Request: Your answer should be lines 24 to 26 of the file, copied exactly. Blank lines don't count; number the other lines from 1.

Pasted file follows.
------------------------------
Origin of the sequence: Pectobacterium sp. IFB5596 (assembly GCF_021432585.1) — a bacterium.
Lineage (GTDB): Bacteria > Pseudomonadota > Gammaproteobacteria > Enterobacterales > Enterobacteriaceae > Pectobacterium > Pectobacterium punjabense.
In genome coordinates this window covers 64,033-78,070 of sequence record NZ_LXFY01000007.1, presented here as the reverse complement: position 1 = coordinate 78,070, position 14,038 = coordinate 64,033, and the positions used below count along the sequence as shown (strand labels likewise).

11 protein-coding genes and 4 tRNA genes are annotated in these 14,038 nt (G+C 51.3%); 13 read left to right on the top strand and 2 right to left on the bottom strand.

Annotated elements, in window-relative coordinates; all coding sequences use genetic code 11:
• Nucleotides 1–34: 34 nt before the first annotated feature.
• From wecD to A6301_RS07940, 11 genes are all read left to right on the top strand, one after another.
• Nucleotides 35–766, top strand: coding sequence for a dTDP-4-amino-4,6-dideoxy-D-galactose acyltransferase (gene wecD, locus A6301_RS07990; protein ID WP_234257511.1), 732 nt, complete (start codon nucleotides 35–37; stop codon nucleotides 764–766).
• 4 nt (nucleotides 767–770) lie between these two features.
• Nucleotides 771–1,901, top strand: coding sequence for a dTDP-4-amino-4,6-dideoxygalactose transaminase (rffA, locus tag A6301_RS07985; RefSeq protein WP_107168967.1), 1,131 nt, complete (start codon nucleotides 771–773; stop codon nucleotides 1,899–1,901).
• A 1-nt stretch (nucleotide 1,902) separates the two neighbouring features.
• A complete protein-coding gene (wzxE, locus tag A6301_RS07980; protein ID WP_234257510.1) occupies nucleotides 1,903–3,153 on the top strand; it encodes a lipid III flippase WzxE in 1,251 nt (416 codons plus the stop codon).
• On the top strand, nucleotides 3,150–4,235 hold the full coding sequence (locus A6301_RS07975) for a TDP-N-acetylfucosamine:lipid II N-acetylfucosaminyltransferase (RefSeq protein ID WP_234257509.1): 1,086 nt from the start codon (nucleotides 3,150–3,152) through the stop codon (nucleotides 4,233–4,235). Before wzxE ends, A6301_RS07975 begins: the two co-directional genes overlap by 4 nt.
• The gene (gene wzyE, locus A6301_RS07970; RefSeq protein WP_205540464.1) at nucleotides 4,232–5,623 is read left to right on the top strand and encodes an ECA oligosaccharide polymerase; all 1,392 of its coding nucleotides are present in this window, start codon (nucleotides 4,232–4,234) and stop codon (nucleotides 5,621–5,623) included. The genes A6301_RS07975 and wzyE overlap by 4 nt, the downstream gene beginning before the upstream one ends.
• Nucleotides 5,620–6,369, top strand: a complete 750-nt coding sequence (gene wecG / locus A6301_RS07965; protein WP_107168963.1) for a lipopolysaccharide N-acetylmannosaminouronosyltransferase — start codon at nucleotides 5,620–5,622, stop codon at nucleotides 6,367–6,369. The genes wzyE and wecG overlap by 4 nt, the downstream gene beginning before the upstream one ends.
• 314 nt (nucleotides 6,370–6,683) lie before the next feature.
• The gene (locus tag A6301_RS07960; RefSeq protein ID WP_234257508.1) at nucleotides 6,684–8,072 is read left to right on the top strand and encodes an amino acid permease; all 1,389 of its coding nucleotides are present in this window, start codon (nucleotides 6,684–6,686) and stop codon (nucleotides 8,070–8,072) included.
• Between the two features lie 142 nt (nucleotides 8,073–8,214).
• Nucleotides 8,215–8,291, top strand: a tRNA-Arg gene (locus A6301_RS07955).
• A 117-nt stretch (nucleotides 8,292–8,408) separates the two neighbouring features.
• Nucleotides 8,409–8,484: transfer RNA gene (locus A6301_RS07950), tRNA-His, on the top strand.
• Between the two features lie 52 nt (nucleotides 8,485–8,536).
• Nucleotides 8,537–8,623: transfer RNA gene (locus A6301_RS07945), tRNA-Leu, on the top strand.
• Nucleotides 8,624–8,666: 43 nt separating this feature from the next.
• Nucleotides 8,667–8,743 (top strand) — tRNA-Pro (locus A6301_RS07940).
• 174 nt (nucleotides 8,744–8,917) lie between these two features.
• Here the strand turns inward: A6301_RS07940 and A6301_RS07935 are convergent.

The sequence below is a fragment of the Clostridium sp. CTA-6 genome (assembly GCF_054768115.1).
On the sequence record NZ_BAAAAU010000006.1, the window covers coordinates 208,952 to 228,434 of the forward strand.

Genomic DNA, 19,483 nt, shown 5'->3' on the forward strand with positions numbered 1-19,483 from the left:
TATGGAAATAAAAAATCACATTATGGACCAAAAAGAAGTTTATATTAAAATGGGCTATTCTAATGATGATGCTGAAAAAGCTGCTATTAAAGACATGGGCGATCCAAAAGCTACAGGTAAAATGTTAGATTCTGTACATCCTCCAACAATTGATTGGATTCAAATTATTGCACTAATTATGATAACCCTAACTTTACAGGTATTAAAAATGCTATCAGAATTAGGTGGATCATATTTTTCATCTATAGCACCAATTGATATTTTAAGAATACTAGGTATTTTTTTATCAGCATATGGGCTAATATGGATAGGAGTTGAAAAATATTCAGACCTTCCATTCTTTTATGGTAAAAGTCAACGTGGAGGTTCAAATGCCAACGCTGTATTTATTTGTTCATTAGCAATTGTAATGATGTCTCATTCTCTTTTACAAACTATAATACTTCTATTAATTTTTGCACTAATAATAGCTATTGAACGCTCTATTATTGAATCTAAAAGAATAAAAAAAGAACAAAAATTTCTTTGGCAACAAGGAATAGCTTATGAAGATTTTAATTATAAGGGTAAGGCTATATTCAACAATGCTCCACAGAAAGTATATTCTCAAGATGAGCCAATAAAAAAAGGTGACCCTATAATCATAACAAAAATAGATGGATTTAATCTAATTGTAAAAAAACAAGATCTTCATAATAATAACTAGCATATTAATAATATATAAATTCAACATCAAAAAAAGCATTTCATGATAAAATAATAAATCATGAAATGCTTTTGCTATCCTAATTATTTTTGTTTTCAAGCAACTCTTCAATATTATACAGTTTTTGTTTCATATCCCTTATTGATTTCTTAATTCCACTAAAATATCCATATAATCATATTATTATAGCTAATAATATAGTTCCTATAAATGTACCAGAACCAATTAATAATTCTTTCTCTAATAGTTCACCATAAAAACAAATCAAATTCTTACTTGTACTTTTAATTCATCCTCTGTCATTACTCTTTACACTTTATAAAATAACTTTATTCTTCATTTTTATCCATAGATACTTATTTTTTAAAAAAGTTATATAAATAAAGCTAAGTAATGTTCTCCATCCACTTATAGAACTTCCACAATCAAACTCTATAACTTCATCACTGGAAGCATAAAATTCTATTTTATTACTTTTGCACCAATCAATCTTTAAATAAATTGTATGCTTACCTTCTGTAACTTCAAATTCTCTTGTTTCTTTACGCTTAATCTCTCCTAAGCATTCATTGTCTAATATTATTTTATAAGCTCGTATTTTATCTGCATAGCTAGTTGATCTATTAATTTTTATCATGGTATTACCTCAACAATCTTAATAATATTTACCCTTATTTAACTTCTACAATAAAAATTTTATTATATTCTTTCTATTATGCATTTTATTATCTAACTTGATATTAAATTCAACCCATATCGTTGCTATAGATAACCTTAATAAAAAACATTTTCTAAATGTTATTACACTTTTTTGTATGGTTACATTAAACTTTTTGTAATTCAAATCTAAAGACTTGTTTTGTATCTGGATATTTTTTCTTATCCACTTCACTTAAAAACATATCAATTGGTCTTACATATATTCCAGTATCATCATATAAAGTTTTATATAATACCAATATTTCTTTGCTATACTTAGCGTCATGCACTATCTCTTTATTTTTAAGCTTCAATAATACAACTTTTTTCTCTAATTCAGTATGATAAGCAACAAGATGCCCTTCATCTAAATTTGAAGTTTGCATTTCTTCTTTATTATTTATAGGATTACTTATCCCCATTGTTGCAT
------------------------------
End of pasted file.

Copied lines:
• Nucleotides 8,624–8,666: 43 nt separating this feature from the next.
• Nucleotides 8,667–8,743 (top strand) — tRNA-Pro (locus A6301_RS07940).
• 174 nt (nucleotides 8,744–8,917) lie between these two features.